Unsurprisingly, throughout the past months, there has been a strong lobbying effort against the EU’s decision to award the contract to BlackRock. O’Reilly quickly received three complaints, including two from 80 members of the European parliament. 92 civil society organizations from Attac to Friends of the Earth also signed an open-letter to European Commission President Ursula Von der Leyen, calling on her to cancel the contract. The Brussels-based research and campaign group, Corporate Europe Observatory which defines its job as “exposing and challenging the privileged access and influence enjoyed by corporations and their lobby groups in EU policy making” stressed that BlackRock was a major shareholder in big European banks and was constantly fighting for “soft regulation on climate change”.
“Along with dozens of other big financial institutions, it has fought key elements of the EU’s agenda on sustainable finance,” said CEO. “Still, it is allowed to do consultancy work that will lay the ground for the EU institutions’ green banking regulations.”
The Ombudsman pointed to another example in her inquiry: following a tender that attracted nine candidates, BlackRock made a financial offer of just over half of the initial estimated maximum value of the contract. Today, O’Reilly suggests that the Commission “provide clearer guidelines on possible conflicts of interest to assist its staff dealing with public procurement procedures for policy-related service contracts” and “reflect on whether a specific update to the Financial Regulation is needed, to strengthen the provisions on possible conflicts of interest”.
Despite the lack of sanctions, the Ombudsman’s position is already a serious drawback for BlackRock, whose strategy of infiltration within public decision-making bodies is now visible to all. In that regard, any upcoming decision from the European Commission regarding banking may be shadowed with suspicion, at a time where billions of euros will be poured in to support European economies’ recovery from the ongoing coronavirus crisis, and to accelerate their shift towards sustainable industries.
Back in 2018, Investigate Europe decided to launch an investigation into the largest asset management company in the world, BlackRock. Our team of journalists spent months digging into BlackRock’s tools, activities, top nominations and lobbying efforts with European governments and financial institutions across the European Union. At the time, BlackRock was still very much flying under the radar of public scrutiny. Our research resulted in multiple stories which came out in 17 publications across Europe, almost simultaneously. Here is one of them, which was originally published on the French news website, Mediapart, then translated into English. From that period onwards, we carefully monitored how the issue of BlackRock’s influence was being tackled. .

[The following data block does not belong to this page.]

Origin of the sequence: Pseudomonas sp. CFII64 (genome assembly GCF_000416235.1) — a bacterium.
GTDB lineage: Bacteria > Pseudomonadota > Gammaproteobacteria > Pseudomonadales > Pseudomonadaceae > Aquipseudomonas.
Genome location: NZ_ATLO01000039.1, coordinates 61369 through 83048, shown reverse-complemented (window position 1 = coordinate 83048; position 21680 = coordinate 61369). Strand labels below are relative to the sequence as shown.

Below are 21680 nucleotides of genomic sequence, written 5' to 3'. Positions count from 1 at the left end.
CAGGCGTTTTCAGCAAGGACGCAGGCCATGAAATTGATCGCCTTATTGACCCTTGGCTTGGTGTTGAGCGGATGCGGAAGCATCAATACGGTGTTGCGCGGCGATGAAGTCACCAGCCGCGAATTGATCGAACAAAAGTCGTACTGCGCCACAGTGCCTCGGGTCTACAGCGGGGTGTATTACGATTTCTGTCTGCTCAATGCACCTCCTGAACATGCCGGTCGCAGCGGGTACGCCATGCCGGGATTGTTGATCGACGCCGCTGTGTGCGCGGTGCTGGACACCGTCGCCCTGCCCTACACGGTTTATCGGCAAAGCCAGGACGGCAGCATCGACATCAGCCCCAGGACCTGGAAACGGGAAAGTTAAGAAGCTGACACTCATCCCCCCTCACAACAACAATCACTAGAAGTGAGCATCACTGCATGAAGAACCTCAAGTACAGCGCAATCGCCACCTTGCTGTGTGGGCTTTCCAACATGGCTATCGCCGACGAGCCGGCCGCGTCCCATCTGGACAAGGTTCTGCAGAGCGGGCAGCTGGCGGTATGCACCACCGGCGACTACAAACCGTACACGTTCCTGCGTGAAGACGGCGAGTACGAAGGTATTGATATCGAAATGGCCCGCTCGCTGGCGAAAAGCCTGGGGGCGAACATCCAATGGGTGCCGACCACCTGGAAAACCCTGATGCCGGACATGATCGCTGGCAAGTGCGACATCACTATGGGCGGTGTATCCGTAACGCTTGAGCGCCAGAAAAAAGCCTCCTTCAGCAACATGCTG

At the time of our investigation, as Le Monde pointed out at the day of O Reillys announcement, we already stressed that BlackRock, while lobbying for private retirement programs in France, had been awarded a contract with the European Commission. We wrote in our reporting, “on the European front, BlackRock can already count on the zeal of Valdis Dombrovskis. This Latvian is the European Commissioner for Financial Stability, but is also one of the Commission’s vice-presidents. He is behind the pan-European Individual Retirement Savings Product (PEPP), a new type of retirement savings product scheduled to be launched next year within the EU, currently undergoing testing by private and public-sector researchers. The voluntary contribution programme is called Resaver, and it’s Black Rock that Valdis Dombrovskis has entrusted with the task of managing participants’ savings”.
Our investigation also aimed to reveal the extent of BlackRock investments in Europe’s largest companies. Our point remains valid today, as such ownership has only risen. For example, in June 2020, BlackRock and its rival Vanguard combined had over 15% of the 30 largest companies listed in the Frankfurt Stock Exchange (DAX30).
Finally, Aladdin platform — an AI-powered device that plays a central role in big firms’ investment strategies by looking after their portfolios and measuring risks around-the-clock — is now being criticised by a think tank which is advising incoming US president Joe Biden. This popular BlackRock tool, used by more than 900 companies across 65 countries and, should be split from its owner “to curb the growing influence of the world’s biggest asset manager”, according to this report. “Separating Aladdin from Blackrock would address the risks of conflict of interest,” said M. Steel, senior fellow at the think tank and former legal counsel to the US Senate Banking Committee. It can’t be overestimated how central Aladdin has been for the success of Blackrock in the recent years: It is so successful that the company no longer reveals how many clients are using the platform to back their investment decisions. “One former employee says the figure is no longer disclosed because of the negative attention the enormous sums attracted,” writes the FT.